Wax moths? ...there?

Discussion in 'Pests and Diseases' started by d.magnitude, Sep 30, 2010.

  1. d.magnitude

    d.magnitude New Member

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    Hey guys,
    I just shook out my laying worker hive and made an unhappy discovery (as if the LW hive wasn't enough). My hive stands consist of cinder blocks with a couple pieces of wood on top, which the bottom board rests on. When I took this hive off its stand, I noticed wood shavings around the blocks of wood. I flipped them over to find shallow cavities filled with dozens of what I guess to be Wax Moth larvae.

    Why would they hang out there (if that's even what they are)? It seems rather removed from the hive. I saw no damage to my bottom board. To top it off, this is exterior, pressure-treated, lumber that they've burrowed into. I thought I had a pretty good hive stand setup, but I guess I better rethink that. I noticed wood pulp under my other hives as well, so I guess I'll need to pull the boards out from under them too.

    Don't beekeeps commonly have their hives on some sort of wooden stand? I was really surprised that this would cause trouble.
     
  2. tecumseh

    tecumseh New Member

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    if your bottom board is your typical commercial made variety with side rails and three or so boards running across the width of the hive????? then I would suspect the wax worm obtained there start when wax debris fell into the cracks. I have seen it here on a number of occasion and is exactly why I try to make my own bottom boards with plywood (and less the gaps).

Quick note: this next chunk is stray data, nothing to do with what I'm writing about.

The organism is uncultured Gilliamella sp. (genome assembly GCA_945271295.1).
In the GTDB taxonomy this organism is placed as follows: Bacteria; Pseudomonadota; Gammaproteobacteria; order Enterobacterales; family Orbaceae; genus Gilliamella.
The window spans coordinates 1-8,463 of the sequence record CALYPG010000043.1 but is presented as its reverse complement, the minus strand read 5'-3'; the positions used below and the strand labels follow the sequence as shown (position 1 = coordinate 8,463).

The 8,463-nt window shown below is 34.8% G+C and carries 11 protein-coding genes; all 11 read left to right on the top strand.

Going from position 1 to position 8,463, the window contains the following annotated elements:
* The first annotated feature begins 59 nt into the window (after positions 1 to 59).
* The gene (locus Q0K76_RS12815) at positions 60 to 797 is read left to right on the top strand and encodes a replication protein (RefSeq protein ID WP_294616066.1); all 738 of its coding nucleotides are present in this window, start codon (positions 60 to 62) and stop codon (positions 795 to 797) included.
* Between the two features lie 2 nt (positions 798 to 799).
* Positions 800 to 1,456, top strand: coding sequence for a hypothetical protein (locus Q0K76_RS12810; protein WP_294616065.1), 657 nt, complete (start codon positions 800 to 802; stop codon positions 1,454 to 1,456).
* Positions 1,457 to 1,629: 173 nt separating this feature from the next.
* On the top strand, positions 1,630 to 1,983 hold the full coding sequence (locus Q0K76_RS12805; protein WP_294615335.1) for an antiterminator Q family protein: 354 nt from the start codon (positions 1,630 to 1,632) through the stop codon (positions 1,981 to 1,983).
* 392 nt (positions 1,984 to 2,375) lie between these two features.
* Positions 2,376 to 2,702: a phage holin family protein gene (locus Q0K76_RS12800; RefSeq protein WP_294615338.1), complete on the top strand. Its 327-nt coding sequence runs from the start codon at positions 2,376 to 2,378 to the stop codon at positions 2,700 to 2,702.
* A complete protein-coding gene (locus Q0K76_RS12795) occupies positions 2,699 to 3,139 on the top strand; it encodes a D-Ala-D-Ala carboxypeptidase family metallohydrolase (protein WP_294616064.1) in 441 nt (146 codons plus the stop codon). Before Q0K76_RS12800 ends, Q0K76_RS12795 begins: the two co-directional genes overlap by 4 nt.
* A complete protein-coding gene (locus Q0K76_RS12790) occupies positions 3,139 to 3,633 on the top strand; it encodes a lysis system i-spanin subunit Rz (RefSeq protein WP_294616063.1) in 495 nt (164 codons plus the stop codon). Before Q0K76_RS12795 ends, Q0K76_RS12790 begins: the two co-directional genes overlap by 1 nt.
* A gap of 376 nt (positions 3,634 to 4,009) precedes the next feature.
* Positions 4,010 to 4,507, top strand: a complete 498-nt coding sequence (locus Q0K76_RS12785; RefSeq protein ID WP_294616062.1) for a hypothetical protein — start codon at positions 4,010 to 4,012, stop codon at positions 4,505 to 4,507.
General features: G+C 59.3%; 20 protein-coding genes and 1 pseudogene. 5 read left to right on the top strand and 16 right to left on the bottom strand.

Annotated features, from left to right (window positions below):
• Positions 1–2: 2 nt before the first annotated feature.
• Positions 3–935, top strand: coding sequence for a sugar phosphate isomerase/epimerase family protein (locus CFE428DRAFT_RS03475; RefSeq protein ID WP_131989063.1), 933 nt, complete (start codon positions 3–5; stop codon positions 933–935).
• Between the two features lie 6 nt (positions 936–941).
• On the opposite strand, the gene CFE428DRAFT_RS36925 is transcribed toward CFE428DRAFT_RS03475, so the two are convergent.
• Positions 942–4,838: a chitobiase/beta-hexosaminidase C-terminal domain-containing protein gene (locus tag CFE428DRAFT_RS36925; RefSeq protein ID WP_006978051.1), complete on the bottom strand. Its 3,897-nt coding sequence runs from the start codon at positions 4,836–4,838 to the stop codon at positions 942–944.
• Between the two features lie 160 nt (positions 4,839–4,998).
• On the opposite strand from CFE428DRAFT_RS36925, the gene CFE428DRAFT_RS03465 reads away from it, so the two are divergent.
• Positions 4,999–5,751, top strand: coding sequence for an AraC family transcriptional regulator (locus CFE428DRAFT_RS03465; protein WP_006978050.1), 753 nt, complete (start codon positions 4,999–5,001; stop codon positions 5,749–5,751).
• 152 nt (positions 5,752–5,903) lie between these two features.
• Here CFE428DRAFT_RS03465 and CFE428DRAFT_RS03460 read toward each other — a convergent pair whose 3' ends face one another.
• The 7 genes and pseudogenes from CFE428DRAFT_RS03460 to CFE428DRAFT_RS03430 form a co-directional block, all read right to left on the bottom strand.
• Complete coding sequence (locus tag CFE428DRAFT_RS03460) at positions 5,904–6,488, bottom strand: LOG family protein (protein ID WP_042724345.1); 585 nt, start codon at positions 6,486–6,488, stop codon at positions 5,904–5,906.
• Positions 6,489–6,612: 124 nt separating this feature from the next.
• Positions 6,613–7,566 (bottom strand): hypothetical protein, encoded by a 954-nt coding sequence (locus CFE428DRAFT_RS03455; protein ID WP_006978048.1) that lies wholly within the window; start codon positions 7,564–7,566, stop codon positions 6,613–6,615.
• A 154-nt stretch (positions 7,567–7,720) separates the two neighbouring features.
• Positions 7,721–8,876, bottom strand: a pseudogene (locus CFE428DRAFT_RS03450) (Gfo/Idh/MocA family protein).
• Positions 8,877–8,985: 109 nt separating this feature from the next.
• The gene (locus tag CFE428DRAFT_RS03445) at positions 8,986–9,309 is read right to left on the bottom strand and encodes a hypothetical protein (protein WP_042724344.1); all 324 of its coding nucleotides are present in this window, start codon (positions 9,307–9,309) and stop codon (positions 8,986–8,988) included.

3. G3farms

    G3farms New Member

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    I am starting to think that SBB that are open to the ground might help pomate the wax moth on the outside of a hive. Wax cappings can fall onto hive stands and give the wax moth a place to get started.
     
  4. d.magnitude

    d.magnitude New Member

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    I do have SBBs on all of my hives. At one point recently, I had sticky boards under my SBB, while one of my hives was being robbed. There was a greater than usually amount of cappings on that sticky board after 48 hrs. and it was also covered with Wax Moth larvae.

    I agree that I suspect that's where they got their start. But I also suspect I have problems under my hives that do not have a history of being robbed (and a history of lots of wax debris under the hive). If I remove the wood from my hive stands, do you think that would solve the problem, or do you think they would just make a home in the wood of the SBB? All of my remaining hives are pretty strong at this point.
     
  5. tecumseh

    tecumseh New Member

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    just import yourself some fire ants <likely not such good advice.

    ps one of the reason's I have not use sbb is that one spring time I had a customer who brought me several nucs with sbb and it seemed to me the small hive beetle in these were always approaching infestation levels. the sbb just allowed the small hive beetle easier access to the goodies and when bothered by the worker bees they fled thru the screed to the bottom side of the box. for me it really was a startling first exposure to screened bottom boards.